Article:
Except for package management systems and environments, I would like to know what the main differences are between them .
There are a few different ways to interpret "Redhat" here:
Red-hat Enterprise Linux (RHEL) - A specific, commercial distribution by Red Hat.
By far the biggest difference between Ubuntu and RHEL is the license terms - Red Hat Enterprise Linux is commercial.
You can, however, get basically the same distribution, but without the commercial contract, for free in the form of the CentOS distribution.
Distributions which are based on or inherit from Red Hat, which would also include CentOS and Fedora, and their derivatives.
It's actually very hard to compare Ubuntu against all those (RHEL, CentOS and Fedora) as if they are one thing, because they are all very different in themselves. They do all share the same package manager as I talk about below, but the differences between them are greater than the difference between their package manager and Ubuntu's.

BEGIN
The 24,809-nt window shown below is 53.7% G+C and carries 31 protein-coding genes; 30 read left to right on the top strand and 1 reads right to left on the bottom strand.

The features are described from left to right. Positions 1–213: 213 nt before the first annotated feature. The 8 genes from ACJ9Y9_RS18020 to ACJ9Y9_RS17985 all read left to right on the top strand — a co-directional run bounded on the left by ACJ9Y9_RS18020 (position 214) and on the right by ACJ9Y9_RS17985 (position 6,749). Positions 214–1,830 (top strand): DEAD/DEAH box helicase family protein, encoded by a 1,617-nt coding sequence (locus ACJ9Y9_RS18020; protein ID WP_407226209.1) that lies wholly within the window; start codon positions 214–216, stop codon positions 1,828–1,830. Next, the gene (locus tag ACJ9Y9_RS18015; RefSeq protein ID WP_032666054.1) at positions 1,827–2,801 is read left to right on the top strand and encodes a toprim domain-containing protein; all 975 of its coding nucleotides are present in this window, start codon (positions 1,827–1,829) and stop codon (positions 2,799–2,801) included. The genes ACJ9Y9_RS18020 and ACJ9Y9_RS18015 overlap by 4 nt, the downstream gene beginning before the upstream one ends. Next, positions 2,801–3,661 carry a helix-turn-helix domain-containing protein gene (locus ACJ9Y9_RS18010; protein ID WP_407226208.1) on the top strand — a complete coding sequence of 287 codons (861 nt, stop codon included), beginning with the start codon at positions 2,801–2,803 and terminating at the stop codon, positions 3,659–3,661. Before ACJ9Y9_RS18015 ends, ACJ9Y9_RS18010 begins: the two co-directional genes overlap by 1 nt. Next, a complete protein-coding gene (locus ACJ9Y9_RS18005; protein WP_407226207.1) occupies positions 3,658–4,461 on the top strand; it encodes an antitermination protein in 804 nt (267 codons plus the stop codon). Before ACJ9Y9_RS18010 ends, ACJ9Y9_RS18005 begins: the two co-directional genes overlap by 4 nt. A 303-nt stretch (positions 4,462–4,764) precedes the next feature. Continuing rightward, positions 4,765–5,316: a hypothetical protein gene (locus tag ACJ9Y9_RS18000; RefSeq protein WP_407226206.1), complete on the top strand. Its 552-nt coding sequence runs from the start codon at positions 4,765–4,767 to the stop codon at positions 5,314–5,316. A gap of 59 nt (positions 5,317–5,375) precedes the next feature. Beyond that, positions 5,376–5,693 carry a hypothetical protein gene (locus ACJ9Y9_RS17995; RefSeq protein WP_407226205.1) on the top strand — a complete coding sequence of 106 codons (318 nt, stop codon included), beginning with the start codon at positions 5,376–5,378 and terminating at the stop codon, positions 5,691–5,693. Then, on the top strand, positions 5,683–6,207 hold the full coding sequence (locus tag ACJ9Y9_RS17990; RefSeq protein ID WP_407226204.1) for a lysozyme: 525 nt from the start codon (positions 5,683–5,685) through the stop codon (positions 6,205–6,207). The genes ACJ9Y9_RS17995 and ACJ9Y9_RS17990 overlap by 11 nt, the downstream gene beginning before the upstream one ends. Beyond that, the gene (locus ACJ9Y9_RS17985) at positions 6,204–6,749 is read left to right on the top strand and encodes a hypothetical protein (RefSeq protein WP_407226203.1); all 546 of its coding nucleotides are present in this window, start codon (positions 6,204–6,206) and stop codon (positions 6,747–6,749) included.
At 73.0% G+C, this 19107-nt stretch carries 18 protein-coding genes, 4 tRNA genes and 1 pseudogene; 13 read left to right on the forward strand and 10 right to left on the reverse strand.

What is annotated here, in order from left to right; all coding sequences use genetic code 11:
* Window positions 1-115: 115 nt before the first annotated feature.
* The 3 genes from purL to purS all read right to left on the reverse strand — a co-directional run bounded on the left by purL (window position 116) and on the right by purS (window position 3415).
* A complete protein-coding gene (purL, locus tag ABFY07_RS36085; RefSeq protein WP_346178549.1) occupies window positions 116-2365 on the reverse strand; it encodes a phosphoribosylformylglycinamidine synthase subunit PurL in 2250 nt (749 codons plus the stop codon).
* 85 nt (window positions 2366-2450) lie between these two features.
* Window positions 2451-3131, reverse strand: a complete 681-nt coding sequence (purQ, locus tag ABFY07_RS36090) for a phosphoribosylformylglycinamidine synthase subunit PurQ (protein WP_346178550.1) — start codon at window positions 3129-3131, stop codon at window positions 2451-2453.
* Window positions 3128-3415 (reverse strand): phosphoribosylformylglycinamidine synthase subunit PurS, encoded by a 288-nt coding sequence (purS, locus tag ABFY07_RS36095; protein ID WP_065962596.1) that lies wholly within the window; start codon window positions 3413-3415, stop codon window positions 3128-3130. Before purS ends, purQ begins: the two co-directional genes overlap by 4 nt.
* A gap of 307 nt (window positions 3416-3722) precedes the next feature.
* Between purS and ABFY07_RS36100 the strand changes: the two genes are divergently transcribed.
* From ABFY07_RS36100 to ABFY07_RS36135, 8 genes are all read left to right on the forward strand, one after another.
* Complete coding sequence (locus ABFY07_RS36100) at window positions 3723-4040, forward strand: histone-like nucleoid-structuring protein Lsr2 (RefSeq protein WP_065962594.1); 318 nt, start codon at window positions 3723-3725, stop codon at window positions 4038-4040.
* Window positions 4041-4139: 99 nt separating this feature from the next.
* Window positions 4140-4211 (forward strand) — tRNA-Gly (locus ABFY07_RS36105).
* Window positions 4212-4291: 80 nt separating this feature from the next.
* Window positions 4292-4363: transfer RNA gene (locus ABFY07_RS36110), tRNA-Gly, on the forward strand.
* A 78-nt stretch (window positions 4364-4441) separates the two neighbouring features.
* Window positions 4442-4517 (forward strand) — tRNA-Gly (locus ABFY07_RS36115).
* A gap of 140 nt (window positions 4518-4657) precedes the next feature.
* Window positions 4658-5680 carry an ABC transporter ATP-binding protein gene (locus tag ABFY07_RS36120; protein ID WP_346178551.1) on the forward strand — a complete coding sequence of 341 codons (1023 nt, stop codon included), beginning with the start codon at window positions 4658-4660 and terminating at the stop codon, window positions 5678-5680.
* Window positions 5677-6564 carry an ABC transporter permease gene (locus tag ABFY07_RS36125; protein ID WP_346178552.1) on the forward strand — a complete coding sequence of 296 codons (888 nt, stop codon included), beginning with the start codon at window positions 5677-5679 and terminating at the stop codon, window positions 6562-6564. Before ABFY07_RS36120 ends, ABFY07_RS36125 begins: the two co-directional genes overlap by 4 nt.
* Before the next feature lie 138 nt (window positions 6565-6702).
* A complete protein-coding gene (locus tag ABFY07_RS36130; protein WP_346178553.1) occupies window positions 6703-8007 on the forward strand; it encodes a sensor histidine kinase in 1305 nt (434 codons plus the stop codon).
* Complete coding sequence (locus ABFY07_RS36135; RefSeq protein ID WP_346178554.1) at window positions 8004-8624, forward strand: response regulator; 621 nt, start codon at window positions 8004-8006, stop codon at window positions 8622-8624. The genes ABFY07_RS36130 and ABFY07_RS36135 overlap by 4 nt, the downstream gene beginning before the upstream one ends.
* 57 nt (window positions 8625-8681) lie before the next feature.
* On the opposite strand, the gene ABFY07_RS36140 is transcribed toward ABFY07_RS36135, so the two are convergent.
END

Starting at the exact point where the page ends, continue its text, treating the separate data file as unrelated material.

RPM-based distributions in general - that is, distributions that use the Redhat Package Management system. This would expand your scope to include distributions like SUSE, Mandriva, PCLinuxOS, and their derivatives.
Ubuntu is based on Debian's package manager APT and DPKG. Red Hat, CentOS and Fedora are based on the Red Hat Linux package management system, RPM. Both package managers are now quite mature and have roughly equivalent features. You could debate individual design decisions though but it's hard to say that one overall is better than the other.
After many years using both, I can say that the real differences are:
H/W vendor support for various server hardware subsystems like:
- latest FiberChannel drivers
- iSCSI offloading support
- 10Gbps Ethernet
- online firmware (BIOS, NMI) updaters
- SCSI storage accelerators
- Software SCSI drivers (like for HP B Series)
- BMC (Baseboard Management Controllers) drivers/updaters
- Live Controller/RAID configuration
- Hardware health monitoring and reporting
- GUI server management/monitoring